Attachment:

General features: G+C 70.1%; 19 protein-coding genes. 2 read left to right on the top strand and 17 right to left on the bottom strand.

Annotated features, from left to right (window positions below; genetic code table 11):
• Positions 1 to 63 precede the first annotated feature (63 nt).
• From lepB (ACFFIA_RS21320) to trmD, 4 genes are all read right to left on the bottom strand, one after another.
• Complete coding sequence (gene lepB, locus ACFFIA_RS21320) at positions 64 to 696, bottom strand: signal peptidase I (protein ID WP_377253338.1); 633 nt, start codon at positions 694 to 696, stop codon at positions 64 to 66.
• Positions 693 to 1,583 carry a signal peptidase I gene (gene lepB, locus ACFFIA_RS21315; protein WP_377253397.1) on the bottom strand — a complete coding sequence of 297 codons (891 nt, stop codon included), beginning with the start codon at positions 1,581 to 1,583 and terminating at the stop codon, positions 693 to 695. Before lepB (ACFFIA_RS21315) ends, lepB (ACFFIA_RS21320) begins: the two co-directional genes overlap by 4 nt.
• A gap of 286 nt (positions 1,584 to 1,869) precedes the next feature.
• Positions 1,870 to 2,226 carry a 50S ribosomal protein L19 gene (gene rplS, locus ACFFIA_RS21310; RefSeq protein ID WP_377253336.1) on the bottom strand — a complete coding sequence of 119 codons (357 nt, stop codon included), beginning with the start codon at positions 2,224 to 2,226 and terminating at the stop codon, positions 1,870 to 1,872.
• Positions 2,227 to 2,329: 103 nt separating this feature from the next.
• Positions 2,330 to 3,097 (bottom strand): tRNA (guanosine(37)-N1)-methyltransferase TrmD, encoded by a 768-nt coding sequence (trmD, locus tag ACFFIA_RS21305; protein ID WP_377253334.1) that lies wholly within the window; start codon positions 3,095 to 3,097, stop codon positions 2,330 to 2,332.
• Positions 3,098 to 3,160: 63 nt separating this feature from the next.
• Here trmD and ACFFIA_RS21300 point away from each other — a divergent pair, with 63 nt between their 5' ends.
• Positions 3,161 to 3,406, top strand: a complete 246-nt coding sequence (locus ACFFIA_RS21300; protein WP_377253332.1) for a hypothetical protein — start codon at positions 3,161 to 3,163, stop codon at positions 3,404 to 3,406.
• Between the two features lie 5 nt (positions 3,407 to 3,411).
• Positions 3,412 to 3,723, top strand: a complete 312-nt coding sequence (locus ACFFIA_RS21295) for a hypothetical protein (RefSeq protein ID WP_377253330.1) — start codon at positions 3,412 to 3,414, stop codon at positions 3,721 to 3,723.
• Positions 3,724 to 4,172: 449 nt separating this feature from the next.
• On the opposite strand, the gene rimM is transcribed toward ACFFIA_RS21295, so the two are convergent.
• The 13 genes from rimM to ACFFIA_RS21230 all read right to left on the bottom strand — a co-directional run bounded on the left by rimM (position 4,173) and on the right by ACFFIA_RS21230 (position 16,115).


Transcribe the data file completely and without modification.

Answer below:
General features: G+C 70.1%; 19 protein-coding genes. 2 read left to right on the top strand and 17 right to left on the bottom strand.

Annotated features, from left to right (window positions below; genetic code table 11):
• Positions 1 to 63 precede the first annotated feature (63 nt).
• From lepB (ACFFIA_RS21320) to trmD, 4 genes are all read right to left on the bottom strand, one after another.
• Complete coding sequence (gene lepB, locus ACFFIA_RS21320) at positions 64 to 696, bottom strand: signal peptidase I (protein ID WP_377253338.1); 633 nt, start codon at positions 694 to 696, stop codon at positions 64 to 66.
• Positions 693 to 1,583 carry a signal peptidase I gene (gene lepB, locus ACFFIA_RS21315; protein WP_377253397.1) on the bottom strand — a complete coding sequence of 297 codons (891 nt, stop codon included), beginning with the start codon at positions 1,581 to 1,583 and terminating at the stop codon, positions 693 to 695. Before lepB (ACFFIA_RS21315) ends, lepB (ACFFIA_RS21320) begins: the two co-directional genes overlap by 4 nt.
• A gap of 286 nt (positions 1,584 to 1,869) precedes the next feature.
• Positions 1,870 to 2,226 carry a 50S ribosomal protein L19 gene (gene rplS, locus ACFFIA_RS21310; RefSeq protein ID WP_377253336.1) on the bottom strand — a complete coding sequence of 119 codons (357 nt, stop codon included), beginning with the start codon at positions 2,224 to 2,226 and terminating at the stop codon, positions 1,870 to 1,872.
• Positions 2,227 to 2,329: 103 nt separating this feature from the next.
• Positions 2,330 to 3,097 (bottom strand): tRNA (guanosine(37)-N1)-methyltransferase TrmD, encoded by a 768-nt coding sequence (trmD, locus tag ACFFIA_RS21305; protein ID WP_377253334.1) that lies wholly within the window; start codon positions 3,095 to 3,097, stop codon positions 2,330 to 2,332.
• Positions 3,098 to 3,160: 63 nt separating this feature from the next.
• Here trmD and ACFFIA_RS21300 point away from each other — a divergent pair, with 63 nt between their 5' ends.
• Positions 3,161 to 3,406, top strand: a complete 246-nt coding sequence (locus ACFFIA_RS21300; protein WP_377253332.1) for a hypothetical protein — start codon at positions 3,161 to 3,163, stop codon at positions 3,404 to 3,406.
• Between the two features lie 5 nt (positions 3,407 to 3,411).
• Positions 3,412 to 3,723, top strand: a complete 312-nt coding sequence (locus ACFFIA_RS21295) for a hypothetical protein (RefSeq protein ID WP_377253330.1) — start codon at positions 3,412 to 3,414, stop codon at positions 3,721 to 3,723.
• Positions 3,724 to 4,172: 449 nt separating this feature from the next.
• On the opposite strand, the gene rimM is transcribed toward ACFFIA_RS21295, so the two are convergent.
• The 13 genes from rimM to ACFFIA_RS21230 all read right to left on the bottom strand — a co-directional run bounded on the left by rimM (position 4,173) and on the right by ACFFIA_RS21230 (position 16,115).